Twitter allows cannabis ads in states where it's legal
Twitter is allowing cannabis ads to run on its platform in U.S. states where cannabis is legal and in Canada, according to the company's blog and Axios.
Twitter updated its ad policy Wednesday, making it the first social media app in the U.S. to allow cannabis advertising. Google last month updated its policies to allow ads for FDA-approved pharmaceuticals containing CBD and topical, hemp-derived CBD products with THC content of 0.3% or less in California, Colorado and Puerto Rico. Reddit allows for ads for "topical and non-ingestible hemp-derived CBD products" in the U.S., and Meta allows some hemp product ads.
"The cannabis space on Twitter is fun and engaging with users Tweeting about their experiences using cannabis - whether medicinally, for wellness, or recreation - as well as recommending brands, products, and retail locations," reads the Twitter blog post announcing the new guidelines. "The conversation also reflects where the cannabis industry is currently heading: legislative/policy reform, business development, and community impact."=
Twitter says the relaxed policy will create more opportunities for "responsible cannabis marketing."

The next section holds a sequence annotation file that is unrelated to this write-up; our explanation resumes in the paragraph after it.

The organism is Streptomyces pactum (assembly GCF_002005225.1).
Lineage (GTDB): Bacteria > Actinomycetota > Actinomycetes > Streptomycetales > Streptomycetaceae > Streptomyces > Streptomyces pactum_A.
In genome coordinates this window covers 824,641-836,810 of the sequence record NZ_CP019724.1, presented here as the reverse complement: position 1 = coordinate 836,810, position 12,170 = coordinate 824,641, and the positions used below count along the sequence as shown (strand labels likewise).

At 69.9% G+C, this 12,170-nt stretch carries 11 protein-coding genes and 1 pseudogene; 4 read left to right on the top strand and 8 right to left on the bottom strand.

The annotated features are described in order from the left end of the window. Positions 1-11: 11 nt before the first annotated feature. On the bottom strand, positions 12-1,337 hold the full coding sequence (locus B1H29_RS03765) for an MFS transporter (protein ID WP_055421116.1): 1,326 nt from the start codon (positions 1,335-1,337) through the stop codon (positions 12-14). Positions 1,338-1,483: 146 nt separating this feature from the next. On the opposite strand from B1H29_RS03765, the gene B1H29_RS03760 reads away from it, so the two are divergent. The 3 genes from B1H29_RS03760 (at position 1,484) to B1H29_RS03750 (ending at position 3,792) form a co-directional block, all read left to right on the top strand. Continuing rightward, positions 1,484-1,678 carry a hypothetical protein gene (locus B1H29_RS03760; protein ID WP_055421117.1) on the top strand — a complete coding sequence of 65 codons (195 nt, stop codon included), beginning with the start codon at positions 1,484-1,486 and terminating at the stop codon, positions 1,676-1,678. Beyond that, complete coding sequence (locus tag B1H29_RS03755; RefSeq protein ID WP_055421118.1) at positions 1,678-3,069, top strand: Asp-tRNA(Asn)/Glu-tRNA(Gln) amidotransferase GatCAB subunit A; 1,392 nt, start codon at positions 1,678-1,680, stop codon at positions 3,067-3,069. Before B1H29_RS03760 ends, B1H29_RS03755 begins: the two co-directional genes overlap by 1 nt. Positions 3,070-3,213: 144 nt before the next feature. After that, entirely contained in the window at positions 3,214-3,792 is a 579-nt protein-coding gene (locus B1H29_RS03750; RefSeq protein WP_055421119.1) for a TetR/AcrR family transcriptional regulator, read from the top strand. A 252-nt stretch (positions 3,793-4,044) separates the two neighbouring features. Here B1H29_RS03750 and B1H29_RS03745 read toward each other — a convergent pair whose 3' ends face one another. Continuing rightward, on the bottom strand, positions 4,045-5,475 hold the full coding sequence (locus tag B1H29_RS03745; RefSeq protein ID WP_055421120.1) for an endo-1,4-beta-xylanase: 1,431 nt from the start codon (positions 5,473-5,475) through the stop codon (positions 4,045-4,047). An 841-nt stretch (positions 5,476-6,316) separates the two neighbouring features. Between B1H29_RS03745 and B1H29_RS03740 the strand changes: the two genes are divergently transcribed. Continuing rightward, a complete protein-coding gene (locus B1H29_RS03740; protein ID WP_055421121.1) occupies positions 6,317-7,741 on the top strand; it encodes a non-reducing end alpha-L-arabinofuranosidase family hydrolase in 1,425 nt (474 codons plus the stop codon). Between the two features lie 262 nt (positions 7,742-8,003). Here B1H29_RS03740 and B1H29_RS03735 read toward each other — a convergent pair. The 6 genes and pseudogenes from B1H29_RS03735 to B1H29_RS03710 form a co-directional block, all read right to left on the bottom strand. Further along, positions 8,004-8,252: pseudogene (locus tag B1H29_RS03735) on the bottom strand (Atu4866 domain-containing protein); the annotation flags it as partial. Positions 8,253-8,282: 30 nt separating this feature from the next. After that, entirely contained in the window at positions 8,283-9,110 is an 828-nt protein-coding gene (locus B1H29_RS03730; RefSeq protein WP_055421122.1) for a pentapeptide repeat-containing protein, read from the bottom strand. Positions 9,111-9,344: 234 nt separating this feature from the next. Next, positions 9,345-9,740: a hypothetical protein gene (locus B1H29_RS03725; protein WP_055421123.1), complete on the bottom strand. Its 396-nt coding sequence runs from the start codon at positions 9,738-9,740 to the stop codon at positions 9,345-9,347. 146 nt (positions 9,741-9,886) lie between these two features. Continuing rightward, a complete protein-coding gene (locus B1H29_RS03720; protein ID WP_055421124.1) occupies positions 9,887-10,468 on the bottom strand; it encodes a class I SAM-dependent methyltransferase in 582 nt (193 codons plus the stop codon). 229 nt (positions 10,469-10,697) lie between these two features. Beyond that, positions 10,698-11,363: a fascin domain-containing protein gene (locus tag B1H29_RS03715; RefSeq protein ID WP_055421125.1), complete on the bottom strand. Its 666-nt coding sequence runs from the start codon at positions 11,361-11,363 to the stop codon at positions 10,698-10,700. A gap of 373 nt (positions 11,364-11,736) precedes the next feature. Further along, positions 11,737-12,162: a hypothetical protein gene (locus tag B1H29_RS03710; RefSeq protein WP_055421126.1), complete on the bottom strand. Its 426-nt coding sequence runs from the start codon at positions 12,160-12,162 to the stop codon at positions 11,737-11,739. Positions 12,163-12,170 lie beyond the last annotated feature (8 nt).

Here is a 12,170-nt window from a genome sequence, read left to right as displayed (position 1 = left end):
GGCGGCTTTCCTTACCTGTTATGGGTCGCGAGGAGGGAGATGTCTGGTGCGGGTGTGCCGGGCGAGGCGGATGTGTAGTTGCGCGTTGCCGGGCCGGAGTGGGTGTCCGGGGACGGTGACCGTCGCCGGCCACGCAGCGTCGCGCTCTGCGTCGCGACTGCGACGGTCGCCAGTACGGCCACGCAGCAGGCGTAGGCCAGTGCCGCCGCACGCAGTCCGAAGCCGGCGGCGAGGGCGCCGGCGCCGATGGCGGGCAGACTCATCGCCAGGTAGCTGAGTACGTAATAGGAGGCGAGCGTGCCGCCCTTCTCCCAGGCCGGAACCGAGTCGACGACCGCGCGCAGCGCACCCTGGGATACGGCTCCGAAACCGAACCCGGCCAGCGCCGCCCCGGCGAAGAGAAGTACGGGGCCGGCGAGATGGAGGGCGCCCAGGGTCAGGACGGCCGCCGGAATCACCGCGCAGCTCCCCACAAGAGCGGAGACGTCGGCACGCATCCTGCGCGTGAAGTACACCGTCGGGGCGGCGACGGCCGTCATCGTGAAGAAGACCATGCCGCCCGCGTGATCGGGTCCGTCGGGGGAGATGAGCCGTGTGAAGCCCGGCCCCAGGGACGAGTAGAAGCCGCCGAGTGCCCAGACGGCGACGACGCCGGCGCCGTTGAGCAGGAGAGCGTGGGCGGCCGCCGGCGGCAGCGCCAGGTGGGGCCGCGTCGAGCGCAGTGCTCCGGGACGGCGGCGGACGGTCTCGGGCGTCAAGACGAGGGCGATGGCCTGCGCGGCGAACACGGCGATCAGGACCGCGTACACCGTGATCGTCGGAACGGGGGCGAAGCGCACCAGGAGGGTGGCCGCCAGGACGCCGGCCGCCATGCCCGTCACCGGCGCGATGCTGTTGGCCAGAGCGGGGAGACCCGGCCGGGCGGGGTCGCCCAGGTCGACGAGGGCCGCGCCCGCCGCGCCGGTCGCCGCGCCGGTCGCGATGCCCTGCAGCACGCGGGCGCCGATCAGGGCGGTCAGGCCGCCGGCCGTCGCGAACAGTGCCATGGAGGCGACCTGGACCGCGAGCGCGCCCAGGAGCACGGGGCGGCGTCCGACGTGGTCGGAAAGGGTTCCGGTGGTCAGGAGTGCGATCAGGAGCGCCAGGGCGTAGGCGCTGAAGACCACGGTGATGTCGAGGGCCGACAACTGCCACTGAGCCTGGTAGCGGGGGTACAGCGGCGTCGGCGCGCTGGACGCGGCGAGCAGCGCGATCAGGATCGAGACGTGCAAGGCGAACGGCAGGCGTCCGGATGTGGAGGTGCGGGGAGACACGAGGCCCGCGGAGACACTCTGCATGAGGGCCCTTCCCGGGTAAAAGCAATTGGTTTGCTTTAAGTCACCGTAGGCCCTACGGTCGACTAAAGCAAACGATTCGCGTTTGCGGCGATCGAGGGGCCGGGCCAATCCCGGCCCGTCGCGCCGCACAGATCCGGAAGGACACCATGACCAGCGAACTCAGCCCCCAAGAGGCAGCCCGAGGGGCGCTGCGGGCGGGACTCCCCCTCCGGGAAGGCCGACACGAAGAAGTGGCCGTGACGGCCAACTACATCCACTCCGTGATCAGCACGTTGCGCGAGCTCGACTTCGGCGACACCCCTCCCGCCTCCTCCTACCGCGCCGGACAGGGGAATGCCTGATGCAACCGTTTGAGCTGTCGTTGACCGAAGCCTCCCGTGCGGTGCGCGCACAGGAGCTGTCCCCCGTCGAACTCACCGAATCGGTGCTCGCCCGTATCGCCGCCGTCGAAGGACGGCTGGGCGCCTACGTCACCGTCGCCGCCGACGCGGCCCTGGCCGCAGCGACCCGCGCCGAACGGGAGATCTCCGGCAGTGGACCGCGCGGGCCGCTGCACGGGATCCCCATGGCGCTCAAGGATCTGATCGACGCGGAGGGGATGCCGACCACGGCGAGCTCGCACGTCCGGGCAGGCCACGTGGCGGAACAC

In both the U.S. and Canada, advertisers must be pre-authorized by Twitter and licensed by the proper authorities. They may not target customers under the age of 21. Twitter says advertisers can only target jurisdictions in which they are licensed to promote these products or services online. Additionally, in the U.S., ads can't actually promote or offer the sale of cannabis or CBD, unless the ads are for topical, non-ingestible, hemp-derived CBD products with less than 0.3% THC, per government regulations.
There are a range of other restrictions included in the updated policy -- ads can't use any character, sports person, celebrity or image/icon that might appeal to minors; no pregnant women or minors can be used in advertising; there can't be claims of health benefits, nor any false or misleading claims; and certainly no depictions of someone lighting up a fattie.
It's not surprising to see Twitter be the first social media platform to pioneer pot ads, considering who's running the ship. CEO Elon Musk has admitted openly to smoking weed and even did so during a Joe Rogan podcast interview.
Musk has also championed fewer content restrictions on Twitter. The company rolled back its COVID-19 misinformation policy shortly after Musk took over.
It's a risky move for Twitter to pull, as many brands won't want to show their ads next to ads for recreational drugs. Twitter might be attempting to grab at more advertising revenue after reports of advertisers leaving the platform. According to a report from The Information, 500 of Twitter's top advertisers have left since Musk took over the company, bringing advertising revenue down 40%.